Joint-lead managers Lazard Capital Markets and Ladenburg Thalmann plan to offer 18 million units of Polaris Acquisition at $10 each. The managers expect to price the deal mid-week, depending upon U.S. Securities and Exchange Commission clearance.
Investor interest in “blank check” IPOs has been growing since 2004. Last year, bankers priced a record number -– 63 “blank check” offerings that raised over $10.3 billion, according to SEC filings. In 2006, 43 “blank check” companies went public. They raised $3.1 billion. In 2003, there were none.
As of Friday, Jan. 4, 2008, the IPO pipeline had no less than 53 “blank check” companies waiting to go public. They hope to raise $9.5 billion.
Their popularity is easily explained.
In buying a “blank check” IPO, the investor basically buys a “call” on the company’s ability to acquire an existing business.
Like in all “calls,” there is a time limit. In the case of “blank check” companies, it is a period of 18 to 24 months, as outlined in the prospectus. But there’s more. Over 95 percent, and in some cases up to 100 percent, of the IPO’s proceeds are placed in escrow and invested in U.S. Treasuries. That generates income. (It is not distributed to shareholders.)
But unlike “calls,” the “blank check” investor get the option of going along with a proposed acquisition or cashing out -– getting back his or her money -– plus the accrued interest. And if nothing happens, investors get their money back upon the expiration of the 18- to 24-month period -– plus the accrued interest.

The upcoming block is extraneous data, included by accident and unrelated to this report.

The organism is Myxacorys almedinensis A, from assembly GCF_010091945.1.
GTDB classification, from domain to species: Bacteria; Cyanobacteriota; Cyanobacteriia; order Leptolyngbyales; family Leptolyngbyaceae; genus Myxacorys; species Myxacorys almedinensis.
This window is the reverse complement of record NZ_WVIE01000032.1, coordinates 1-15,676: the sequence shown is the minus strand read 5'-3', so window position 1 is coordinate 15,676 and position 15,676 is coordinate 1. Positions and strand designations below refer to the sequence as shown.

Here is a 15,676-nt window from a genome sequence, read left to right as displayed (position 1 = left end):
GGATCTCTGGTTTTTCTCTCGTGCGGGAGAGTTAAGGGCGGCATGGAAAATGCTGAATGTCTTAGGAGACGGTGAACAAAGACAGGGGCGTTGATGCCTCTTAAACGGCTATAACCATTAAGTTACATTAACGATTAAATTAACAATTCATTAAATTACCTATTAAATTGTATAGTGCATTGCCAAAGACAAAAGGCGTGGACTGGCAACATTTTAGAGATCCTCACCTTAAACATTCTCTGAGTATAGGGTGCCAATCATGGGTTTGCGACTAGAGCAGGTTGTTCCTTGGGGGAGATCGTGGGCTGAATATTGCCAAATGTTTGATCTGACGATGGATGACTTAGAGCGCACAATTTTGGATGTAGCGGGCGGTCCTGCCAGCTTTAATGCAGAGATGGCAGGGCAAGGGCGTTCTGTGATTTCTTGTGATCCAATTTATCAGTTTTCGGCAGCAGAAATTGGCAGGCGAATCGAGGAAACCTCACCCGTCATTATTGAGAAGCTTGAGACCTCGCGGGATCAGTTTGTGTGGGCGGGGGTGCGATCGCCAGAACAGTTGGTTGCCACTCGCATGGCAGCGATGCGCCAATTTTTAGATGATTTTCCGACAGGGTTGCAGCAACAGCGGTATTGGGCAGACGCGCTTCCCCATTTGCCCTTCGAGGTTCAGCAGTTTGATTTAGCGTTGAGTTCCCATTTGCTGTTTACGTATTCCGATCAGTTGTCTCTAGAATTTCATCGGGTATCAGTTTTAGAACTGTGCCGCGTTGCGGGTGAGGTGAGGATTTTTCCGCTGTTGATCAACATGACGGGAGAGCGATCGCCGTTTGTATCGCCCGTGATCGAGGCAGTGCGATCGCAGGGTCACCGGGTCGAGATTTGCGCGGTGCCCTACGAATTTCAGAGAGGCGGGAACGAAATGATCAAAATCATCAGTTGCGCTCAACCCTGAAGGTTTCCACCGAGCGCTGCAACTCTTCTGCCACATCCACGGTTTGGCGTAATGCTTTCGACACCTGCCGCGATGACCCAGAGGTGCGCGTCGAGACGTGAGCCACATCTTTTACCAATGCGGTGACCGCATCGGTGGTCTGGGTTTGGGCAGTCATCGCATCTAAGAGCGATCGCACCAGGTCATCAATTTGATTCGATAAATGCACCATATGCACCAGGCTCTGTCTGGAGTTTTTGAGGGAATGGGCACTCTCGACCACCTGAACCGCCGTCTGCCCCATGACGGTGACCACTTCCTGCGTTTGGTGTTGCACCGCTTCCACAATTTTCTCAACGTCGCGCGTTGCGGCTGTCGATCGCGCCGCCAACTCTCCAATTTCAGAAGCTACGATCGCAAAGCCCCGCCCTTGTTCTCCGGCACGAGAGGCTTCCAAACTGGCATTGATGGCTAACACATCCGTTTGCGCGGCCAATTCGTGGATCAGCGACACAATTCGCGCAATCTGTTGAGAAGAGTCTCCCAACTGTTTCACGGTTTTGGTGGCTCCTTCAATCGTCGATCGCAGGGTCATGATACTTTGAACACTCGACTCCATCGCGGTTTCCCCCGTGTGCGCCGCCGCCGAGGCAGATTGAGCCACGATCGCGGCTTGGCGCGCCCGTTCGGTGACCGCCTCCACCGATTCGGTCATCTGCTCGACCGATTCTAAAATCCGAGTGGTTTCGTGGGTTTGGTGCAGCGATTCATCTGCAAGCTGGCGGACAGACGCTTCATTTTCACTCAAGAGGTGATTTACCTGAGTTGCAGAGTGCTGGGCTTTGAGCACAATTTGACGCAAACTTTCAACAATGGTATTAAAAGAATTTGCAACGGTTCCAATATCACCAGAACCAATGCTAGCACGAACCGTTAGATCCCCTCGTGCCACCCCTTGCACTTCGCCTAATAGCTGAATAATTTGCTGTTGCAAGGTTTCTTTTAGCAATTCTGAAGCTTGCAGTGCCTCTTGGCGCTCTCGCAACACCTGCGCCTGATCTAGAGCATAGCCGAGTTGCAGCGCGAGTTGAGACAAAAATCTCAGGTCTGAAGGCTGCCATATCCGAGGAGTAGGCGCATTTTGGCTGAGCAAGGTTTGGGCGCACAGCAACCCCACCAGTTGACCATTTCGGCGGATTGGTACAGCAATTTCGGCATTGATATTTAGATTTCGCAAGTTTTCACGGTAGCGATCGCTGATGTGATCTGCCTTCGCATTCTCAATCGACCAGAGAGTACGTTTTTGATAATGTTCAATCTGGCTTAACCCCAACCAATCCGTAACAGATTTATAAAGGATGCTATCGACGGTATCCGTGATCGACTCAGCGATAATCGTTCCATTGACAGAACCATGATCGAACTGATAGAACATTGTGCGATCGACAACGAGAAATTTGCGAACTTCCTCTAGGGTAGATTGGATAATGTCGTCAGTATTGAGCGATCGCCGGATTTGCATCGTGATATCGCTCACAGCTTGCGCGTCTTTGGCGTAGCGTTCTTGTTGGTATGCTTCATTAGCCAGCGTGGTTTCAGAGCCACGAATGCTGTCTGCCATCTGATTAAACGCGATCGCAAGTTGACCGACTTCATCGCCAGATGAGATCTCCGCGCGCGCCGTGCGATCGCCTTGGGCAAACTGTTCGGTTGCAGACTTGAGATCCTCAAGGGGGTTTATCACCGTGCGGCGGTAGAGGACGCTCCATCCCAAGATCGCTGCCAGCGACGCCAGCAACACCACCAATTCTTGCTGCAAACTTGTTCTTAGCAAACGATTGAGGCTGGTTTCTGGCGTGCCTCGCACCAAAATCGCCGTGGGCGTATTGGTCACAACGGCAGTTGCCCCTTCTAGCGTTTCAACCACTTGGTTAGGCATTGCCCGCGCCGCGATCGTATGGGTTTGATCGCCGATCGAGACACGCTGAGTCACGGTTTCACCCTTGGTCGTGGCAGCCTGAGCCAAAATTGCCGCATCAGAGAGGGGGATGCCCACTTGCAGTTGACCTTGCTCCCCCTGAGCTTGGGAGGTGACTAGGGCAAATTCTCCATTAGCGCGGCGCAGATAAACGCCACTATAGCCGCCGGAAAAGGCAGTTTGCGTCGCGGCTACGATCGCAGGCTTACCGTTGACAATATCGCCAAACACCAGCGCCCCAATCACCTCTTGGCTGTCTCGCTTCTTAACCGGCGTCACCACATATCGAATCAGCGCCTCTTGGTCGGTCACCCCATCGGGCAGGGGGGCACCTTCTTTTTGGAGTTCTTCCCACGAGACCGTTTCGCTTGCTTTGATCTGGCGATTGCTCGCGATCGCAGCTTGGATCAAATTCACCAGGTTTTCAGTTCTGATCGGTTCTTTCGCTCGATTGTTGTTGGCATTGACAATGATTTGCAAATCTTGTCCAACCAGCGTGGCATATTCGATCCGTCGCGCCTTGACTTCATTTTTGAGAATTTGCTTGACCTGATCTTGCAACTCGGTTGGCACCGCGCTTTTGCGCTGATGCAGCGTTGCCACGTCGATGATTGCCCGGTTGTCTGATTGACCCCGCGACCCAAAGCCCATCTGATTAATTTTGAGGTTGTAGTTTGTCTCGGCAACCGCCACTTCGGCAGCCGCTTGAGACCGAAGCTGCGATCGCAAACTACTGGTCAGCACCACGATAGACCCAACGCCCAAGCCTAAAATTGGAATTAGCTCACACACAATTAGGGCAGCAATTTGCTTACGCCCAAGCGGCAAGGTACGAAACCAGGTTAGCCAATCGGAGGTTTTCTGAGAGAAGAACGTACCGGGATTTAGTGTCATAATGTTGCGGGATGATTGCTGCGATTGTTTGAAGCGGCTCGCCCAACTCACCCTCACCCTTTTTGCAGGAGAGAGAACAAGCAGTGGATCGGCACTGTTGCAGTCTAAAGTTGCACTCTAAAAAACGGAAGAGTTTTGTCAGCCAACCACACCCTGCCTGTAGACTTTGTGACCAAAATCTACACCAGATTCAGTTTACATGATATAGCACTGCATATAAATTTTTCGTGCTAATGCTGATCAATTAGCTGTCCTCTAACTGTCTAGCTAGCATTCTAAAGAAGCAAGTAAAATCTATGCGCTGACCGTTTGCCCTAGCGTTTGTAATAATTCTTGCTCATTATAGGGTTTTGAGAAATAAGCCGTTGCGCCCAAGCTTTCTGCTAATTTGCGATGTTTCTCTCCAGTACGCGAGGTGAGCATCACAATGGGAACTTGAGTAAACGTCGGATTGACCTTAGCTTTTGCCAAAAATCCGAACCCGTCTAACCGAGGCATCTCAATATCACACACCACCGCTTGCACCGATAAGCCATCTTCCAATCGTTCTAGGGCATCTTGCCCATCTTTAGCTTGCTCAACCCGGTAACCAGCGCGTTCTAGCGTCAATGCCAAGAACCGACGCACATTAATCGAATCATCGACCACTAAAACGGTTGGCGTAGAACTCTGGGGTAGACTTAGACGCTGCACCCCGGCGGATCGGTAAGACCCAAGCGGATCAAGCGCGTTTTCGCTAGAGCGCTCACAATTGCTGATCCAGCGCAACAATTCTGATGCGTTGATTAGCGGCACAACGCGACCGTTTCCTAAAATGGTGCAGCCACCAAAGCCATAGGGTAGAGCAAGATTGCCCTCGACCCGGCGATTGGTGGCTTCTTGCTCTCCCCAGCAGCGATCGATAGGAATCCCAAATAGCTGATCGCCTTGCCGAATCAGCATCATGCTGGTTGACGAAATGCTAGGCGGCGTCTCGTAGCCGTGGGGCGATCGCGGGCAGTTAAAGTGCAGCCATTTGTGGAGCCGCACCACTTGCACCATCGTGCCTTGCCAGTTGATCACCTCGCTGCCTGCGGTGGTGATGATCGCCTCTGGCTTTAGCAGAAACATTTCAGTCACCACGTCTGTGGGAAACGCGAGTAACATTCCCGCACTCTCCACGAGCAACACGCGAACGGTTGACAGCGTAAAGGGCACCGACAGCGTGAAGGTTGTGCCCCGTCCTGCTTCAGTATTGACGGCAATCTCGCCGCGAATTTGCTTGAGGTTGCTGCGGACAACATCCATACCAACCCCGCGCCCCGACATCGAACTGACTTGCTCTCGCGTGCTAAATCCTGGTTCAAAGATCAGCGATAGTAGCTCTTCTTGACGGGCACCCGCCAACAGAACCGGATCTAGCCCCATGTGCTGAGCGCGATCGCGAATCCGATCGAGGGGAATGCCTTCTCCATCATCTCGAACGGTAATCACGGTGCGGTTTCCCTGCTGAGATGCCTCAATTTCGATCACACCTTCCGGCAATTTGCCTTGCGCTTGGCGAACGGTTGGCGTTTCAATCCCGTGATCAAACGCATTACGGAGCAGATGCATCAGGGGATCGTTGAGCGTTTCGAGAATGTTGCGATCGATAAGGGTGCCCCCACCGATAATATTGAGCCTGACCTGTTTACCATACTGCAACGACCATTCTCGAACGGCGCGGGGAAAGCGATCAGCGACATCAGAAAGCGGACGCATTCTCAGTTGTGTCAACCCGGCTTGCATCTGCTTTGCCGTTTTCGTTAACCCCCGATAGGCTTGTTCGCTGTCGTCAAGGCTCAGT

That’s better than buying a “call.” You don’t get your money back if a “call” expires on you.
In the 1980s, the “blank check” IPO traffic was the domain of small-cap underwriters, many operating out of Boca Raton, Florida; most are no longer in business. Today’s roster of “blank check” underwriters includes powerhouse investment bankers such as Banc of America Securities, Citi, Deutsche Bank and Merrill Lynch.
Sex and the Citi
And speaking of the bankers, let’s take a closer look.
Recently we have seen published figures as to whom 2007’s IPO bragging rights belong. That’s the past. What we haven’t seen is this: Who has what in 2008’s IPO pipeline? That’s the future.
A deal can have many joint-lead managers. But there’s a message here from “Animal Farm,” with a nod to George Orwell: All investment bankers are equal, but some are more equal than others. The first name appearing on the list of joint-lead managers is the alpha banker. That’s the guideline we’ll use in looking into 2008’s IPO pipeline.
On Friday, Jan. 4, a total of 42 different syndicates had 177 deals in the IPO pipeline. They were looking to raise $46.3 billion. Interestingly, one bulge-bracket firm’s name stood out from the rest. It was Citi.
Here’s the unofficial rundown:
- Citi: 27 IPOs looking to raise $8.7 billion
- Credit Suisse: 12 IPOs looking to raise $1.9 billion
- Goldman Sachs: 12 IPOs looking to raise $5.7 billion
- Lehman Brothers: 12 IPOs looking to raise $2.3 billion
- JPMorgan: 11 IPOs looking to raise $11.8 billion
Beyond the fine print, Citi had 17 “blank check” IPOs aiming to raise $6.3 billion, while JPMorgan’s name appears first on the $10 billion Visa prospectus.
(Please check the IPOScoop.com home page: “Archives – IPO Pipeline” for details.)
The top five bankers accounted for 74 of the 177 proposed deals — or 41.8 percent of what’s in the IPO pipeline.
Of course, all this does is to confirm something you already know. Wall Street lives by its own Golden Rule: “Those who have the gold make the rules.”